The intricate hand-pinched folds in the famous “Kanom Jeeb Thai” dumplings were once described by King Rama II as reminiscent of the soft flowing ripples in a Thai female’s traditional attire.
It was during this period, from 1809 – 1824, that Royal Thai cuisine was approaching its peak – a time when the preparation of food in the country was proudly revered and practiced as an art. Using a pair of tweezers called a ‘Nab’ in Thai, each and every kanom jeeb dumpling is crafted by patiently nipping the dough until evenly pinched ribs surround the the entire pastry.
Royal Thai dumplings are not to be confused with Chinese ‘kanom jeeb’ which are frequently available in Thai restaurants. Those are prepared with yellow wonton wrappers and stuffed with basic fillings that can quickly be prepared for the masses.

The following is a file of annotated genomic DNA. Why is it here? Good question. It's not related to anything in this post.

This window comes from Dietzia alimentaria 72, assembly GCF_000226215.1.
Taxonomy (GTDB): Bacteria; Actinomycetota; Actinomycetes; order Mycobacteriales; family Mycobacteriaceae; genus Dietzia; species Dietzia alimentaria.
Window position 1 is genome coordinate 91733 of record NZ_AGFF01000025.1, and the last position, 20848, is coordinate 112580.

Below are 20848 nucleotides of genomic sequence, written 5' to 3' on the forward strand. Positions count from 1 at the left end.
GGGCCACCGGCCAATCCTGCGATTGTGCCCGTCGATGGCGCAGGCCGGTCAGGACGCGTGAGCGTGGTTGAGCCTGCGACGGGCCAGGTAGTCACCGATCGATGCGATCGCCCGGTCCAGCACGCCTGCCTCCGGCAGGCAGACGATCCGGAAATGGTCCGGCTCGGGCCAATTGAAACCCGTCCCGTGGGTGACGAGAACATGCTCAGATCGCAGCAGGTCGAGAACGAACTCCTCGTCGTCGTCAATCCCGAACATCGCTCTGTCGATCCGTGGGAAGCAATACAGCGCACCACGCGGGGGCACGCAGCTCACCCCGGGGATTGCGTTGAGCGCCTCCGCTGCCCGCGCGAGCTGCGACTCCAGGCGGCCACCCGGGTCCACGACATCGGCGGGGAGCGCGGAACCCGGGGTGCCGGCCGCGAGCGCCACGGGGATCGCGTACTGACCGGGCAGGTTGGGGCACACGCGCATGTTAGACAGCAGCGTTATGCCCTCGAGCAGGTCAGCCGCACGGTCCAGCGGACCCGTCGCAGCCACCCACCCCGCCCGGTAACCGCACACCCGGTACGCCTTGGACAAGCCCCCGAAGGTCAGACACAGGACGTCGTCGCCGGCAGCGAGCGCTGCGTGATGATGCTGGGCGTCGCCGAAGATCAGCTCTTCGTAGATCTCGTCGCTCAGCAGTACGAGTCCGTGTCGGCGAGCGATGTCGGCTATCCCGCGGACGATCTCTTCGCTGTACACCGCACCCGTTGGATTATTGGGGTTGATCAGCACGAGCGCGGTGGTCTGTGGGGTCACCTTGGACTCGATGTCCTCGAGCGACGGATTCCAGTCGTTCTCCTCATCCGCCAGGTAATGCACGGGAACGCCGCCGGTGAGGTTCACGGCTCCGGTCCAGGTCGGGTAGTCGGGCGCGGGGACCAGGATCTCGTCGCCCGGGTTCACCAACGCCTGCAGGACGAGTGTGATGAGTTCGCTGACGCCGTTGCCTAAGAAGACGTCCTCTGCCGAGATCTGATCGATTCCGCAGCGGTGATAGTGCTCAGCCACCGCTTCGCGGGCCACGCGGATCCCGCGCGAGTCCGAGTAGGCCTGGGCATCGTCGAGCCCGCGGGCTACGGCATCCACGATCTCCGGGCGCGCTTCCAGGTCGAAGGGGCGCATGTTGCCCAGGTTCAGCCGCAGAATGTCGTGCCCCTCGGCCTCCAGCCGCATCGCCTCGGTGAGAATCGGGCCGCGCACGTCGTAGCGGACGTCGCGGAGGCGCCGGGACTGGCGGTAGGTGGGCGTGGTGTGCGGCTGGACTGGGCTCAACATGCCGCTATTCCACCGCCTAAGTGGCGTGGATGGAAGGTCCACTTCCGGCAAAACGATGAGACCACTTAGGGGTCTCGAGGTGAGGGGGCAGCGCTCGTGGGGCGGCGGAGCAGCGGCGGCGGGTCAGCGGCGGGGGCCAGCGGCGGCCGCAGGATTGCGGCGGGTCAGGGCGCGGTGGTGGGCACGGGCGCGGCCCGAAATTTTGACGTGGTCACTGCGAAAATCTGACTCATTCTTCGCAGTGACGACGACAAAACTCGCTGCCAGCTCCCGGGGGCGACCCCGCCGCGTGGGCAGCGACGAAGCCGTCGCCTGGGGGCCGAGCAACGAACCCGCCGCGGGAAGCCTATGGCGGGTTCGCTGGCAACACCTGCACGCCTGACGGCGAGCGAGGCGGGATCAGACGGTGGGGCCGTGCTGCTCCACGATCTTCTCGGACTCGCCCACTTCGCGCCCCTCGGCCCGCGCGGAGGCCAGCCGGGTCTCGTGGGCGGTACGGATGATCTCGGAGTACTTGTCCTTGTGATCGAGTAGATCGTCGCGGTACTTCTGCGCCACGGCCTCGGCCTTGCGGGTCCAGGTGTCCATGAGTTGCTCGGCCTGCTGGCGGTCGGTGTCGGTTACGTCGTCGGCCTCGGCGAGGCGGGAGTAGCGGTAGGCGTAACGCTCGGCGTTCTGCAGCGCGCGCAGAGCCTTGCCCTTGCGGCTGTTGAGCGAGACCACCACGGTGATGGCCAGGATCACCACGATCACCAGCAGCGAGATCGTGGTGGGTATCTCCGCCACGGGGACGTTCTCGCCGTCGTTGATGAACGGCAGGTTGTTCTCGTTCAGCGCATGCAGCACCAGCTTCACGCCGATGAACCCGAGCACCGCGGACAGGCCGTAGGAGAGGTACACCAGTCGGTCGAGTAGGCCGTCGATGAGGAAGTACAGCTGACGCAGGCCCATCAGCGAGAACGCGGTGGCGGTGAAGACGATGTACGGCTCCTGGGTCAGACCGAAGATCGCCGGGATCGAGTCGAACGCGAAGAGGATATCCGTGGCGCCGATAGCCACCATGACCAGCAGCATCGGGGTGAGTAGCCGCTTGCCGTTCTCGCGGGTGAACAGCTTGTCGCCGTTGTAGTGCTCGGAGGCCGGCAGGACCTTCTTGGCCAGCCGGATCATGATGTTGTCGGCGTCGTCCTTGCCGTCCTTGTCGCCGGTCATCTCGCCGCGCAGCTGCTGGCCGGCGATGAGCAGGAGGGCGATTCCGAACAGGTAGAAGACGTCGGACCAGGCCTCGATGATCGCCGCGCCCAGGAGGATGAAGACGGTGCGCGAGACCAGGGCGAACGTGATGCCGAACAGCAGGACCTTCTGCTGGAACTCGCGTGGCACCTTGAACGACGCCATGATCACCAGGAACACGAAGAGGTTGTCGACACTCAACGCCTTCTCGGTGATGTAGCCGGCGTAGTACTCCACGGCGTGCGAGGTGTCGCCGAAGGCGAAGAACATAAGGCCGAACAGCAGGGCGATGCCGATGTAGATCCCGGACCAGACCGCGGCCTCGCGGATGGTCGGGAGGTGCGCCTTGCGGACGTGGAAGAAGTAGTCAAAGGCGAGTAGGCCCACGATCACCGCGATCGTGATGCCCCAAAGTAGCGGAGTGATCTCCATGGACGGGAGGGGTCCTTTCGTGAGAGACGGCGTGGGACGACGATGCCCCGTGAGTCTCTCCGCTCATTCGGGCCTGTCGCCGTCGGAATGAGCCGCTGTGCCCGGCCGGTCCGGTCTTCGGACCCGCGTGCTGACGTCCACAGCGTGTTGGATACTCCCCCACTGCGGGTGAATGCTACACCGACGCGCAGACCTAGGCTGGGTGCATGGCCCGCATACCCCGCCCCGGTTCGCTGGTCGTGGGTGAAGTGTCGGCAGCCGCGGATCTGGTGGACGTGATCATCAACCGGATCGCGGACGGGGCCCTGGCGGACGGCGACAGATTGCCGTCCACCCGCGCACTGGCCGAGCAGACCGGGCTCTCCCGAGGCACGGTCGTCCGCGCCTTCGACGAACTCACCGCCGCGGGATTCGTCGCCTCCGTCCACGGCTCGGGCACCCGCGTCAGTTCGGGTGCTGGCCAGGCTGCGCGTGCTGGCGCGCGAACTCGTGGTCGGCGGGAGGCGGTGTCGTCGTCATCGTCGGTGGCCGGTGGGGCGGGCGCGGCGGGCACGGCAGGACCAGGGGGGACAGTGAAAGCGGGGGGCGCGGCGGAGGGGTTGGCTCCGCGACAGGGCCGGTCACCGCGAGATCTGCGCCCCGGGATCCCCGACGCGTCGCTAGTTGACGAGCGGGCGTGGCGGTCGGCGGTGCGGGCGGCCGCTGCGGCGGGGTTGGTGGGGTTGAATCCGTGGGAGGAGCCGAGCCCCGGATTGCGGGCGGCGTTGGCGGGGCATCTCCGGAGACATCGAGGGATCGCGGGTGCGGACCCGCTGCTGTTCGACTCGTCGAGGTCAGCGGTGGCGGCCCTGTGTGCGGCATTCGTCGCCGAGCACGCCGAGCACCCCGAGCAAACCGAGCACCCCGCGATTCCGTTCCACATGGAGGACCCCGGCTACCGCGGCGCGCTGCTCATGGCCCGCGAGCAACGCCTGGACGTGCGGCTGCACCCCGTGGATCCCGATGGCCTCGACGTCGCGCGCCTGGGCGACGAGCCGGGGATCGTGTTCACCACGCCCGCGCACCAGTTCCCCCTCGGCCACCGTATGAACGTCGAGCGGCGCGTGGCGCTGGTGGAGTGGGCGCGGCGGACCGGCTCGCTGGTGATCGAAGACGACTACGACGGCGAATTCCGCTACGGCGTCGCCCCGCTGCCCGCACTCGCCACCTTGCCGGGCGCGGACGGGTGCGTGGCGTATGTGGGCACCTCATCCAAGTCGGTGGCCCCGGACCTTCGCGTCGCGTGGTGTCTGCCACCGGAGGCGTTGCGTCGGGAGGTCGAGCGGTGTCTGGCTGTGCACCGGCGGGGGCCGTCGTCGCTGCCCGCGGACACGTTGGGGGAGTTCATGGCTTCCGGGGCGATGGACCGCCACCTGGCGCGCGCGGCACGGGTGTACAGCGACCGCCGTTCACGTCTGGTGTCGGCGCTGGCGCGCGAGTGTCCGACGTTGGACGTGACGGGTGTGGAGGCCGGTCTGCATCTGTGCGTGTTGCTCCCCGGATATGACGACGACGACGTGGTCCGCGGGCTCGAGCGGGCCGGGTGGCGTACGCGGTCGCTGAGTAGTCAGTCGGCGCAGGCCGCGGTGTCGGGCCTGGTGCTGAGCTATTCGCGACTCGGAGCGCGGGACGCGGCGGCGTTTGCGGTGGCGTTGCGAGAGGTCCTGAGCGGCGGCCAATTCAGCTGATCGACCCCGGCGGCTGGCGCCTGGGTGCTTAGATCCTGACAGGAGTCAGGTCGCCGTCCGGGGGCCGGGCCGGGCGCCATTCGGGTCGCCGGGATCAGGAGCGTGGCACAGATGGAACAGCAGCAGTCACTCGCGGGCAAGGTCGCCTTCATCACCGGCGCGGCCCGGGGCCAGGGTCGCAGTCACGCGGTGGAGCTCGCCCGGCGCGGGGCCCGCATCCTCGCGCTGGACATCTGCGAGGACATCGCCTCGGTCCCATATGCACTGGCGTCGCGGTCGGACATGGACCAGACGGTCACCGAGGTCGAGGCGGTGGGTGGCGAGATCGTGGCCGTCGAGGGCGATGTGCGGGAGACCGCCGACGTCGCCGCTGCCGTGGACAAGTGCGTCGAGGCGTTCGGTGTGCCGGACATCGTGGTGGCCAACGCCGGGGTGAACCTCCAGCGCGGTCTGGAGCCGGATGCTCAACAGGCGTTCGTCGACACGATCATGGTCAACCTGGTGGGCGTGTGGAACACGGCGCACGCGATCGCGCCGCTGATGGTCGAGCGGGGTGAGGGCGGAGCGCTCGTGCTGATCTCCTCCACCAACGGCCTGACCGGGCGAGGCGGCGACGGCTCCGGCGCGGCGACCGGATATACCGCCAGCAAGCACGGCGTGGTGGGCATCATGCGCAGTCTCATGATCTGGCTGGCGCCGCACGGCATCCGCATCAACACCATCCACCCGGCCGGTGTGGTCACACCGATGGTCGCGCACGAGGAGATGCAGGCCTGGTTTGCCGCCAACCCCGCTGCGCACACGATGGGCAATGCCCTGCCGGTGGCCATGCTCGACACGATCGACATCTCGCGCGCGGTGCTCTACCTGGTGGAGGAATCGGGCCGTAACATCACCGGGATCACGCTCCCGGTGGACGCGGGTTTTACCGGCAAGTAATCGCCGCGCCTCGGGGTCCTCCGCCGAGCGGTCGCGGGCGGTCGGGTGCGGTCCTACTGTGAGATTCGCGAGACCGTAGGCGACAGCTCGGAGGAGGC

Unlike the Chinese variation of these dumplings, the Royal Thai version doesn’t use prefabricated wrappers, but rather a hand-made dough like pastry assembled by kneading together a variety of fine Asian flours.
In order to make kanom jeeb correctly, one must pay meticulous attention to rolling the outer casing in an even thickness while focusing on the tiniest of presentation details. The dough doesn’t need to be as thin as possible, but rather precisely consistent through and through.
The goal of each Royal Thai kanom jeeb dumpling is to create a perfect balance of pastry dough and harmonize it with the flavors of the stuffing.
Although I have seen some very Alpha Male Thai Guys roll a fine dumpling, the craftsmanship of this little royal morsel is meant to represent the delicate beauty of femininity.
A patient controlled mind is an essential ingredient in a successful kanom jeeb!